Plenary Lectures

Plenary 1

 

Balbir Singh

 

Faculty of Medicine and Health Sciences, UNIMAS, Sarawak Malaysia

PLASMODIUM KNOWLESI: PAST, PRESENT AND FUTURE

Abstract


Tumor-infiltrating lymphocytes (TIL) are associated with survival in virtually every human cancer, but the mechanisms by which they confer protective immunity remain incompletely understood. Focusing on ovarian cancer, our group applies genomic and molecular pathology approaches to define the mechanisms by which the human immune system responds to the evolving tumor genome over space and time. We find that optimal anti-tumor immunity involves interactions between T cells and antibody-producing B cells in the tumor microenvironment. We have evidence that T cell clones track tumor clones over space and time and apply selective pressure that leads to reduced tumor clone diversity and progressive loss of immune recognition through several mechanisms. Our findings suggest new strategies to overcome these challenges through T cell engineering and other approaches. Toward this goal, I will discuss our cancer centre's new clinical trials program focused on T cell engineering strategies for gynecological and lymphoid cancers.





Plenary 2

 

Patrick Tan

Singhealth Duke-NUS Institute of Precision Medicine (PRISM) DUKE-NUS Medical School, Singapore

GENOMIC AND EPIGENOMIC PROFILES OF ASIAN ENDEMIC MALIGNANICES

Abstract


Many malignancies with high prevalence in Asia are caused by exposures to carcinogens, such as infectious agents and chemical toxins. Such cancers provide important “natural experiments” for understanding how environmental perturbations can disrupt normal cellular processes to ultimately drive tumour development, at both the genetic and epigenetic level. In this talk, I will describe how genomic approaches have led to important insights into the molecular processes driving various cancers with high-prevalence in Asia. Some of these insights may also prove relevant for treating such Asian cancers.





Abstract


Tumor-infiltrating lymphocytes (TIL) are associated with survival in virtually every human cancer, but the mechanisms by which they confer protective immunity remain incompletely understood. Focusing on ovarian cancer, our group applies genomic and molecular pathology approaches to define the mechanisms by which the human immune system responds to the evolving tumor genome over space and time. We find that optimal anti-tumor immunity involves interactions between T cells and antibody-producing B cells in the tumor microenvironment. We have evidence that T cell clones track tumor clones over space and time and apply selective pressure that leads to reduced tumor clone diversity and progressive loss of immune recognition through several mechanisms. Our findings suggest new strategies to overcome these challenges through T cell engineering and other approaches. Toward this goal, I will discuss our cancer centre's new clinical trials program focused on T cell engineering strategies for gynecological and lymphoid cancers.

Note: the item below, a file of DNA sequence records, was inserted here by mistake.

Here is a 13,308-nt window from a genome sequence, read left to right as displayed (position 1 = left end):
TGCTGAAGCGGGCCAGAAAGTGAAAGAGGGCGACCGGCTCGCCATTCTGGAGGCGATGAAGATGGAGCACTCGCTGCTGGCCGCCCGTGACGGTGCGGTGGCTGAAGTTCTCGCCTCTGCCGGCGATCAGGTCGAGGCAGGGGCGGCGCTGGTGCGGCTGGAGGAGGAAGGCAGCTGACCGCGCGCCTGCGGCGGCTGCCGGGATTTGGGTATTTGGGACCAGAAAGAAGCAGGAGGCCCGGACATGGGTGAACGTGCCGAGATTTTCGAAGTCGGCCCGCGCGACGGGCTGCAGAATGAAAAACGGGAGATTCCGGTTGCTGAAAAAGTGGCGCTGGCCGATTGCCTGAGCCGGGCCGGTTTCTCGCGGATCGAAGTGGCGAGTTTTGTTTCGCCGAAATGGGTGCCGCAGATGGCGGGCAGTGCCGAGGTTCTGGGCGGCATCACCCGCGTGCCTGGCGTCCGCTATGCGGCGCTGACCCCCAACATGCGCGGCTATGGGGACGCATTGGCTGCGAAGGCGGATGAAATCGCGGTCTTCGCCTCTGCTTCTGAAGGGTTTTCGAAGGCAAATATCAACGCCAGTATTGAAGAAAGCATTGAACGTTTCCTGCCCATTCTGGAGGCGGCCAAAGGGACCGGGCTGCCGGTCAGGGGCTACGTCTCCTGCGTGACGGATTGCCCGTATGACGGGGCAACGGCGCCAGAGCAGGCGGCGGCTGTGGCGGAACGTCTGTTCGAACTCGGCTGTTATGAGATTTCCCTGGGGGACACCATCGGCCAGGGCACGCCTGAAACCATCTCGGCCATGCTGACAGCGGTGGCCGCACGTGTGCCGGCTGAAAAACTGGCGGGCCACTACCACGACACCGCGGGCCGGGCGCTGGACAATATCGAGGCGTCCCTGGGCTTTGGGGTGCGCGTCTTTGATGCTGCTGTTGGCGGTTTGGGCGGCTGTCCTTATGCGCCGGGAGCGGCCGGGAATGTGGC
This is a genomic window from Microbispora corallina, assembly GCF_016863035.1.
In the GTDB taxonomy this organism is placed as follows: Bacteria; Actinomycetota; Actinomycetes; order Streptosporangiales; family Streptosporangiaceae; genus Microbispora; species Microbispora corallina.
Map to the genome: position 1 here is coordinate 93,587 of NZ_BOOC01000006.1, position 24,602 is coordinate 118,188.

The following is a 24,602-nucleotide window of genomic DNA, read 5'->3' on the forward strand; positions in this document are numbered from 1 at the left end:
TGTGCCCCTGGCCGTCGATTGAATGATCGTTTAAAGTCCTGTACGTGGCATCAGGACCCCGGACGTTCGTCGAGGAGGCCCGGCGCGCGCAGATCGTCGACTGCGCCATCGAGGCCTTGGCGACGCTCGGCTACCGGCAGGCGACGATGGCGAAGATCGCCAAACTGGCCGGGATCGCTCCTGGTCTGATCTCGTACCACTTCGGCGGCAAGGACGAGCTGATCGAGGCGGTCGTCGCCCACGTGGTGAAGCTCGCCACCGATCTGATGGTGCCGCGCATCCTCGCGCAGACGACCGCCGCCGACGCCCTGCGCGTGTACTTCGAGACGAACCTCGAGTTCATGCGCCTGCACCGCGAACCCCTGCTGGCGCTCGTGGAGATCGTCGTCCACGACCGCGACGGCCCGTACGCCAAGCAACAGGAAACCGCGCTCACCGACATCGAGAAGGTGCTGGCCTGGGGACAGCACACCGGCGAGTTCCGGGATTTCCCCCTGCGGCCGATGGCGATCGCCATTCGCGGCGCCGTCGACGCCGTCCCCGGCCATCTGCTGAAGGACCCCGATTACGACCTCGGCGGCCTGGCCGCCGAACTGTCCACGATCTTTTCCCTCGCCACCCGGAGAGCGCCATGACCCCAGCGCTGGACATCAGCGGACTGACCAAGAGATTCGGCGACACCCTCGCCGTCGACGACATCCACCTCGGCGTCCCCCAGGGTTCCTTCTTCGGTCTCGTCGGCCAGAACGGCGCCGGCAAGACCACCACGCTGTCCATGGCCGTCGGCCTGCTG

Plenary 3

 

M Madan Babu

MRC Laboratory of Molecular Biology

Francis Crick Avenue, Cambridge Biomedical Campus

Cambridge CB2 0QH, UK

UNDERSTANDING VARIATION IN THE GPCR SIGNALLING SYSTEM

Abstract


G-protein-coupled receptors (GPCRs) participate in diverse physiological processes, ranging from sensory responses such as vision, taste and smell to those regulating behavior, the immune and the cardiac system among others. The ~800 human GPCRs sense diverse signaling molecules such as hormones and neurotransmitters to allosterically activate the associated G proteins, which in turn regulate intracellular signaling. In this manner, GPCRs regulate virtually every aspect of human physiology. Not surprisingly, GPCRs are the targets of over one-third of all prescribed human drugs. In this presentation, I will first discuss how one could leverage data on sequence changes across diverse species to infer selectivity determinants of GPCR-G-protein binding, which is critical to elicit the right intracellular response. I will then discuss how one could exploit data on completely sequenced genomes of over 60,000 individuals from the human population to gain insights into natural receptor variation, which can result in variable drug response. Finally, I will present ongoing work wherein by studying transcriptome data from over 30 different tissues in humans, one could begin to understand how alternative splicing can create diversity in GPCR signaling components, which may contribute to tissue-specific differences in receptor signaling. I will conclude by discussing how understanding variation at these different spatio-temporal dimensions, i.e. across different species, among different individuals of a species, and between tissues of a species, can provide a rich source of new hypotheses with implications for personalized medicine and understanding basic receptor biology.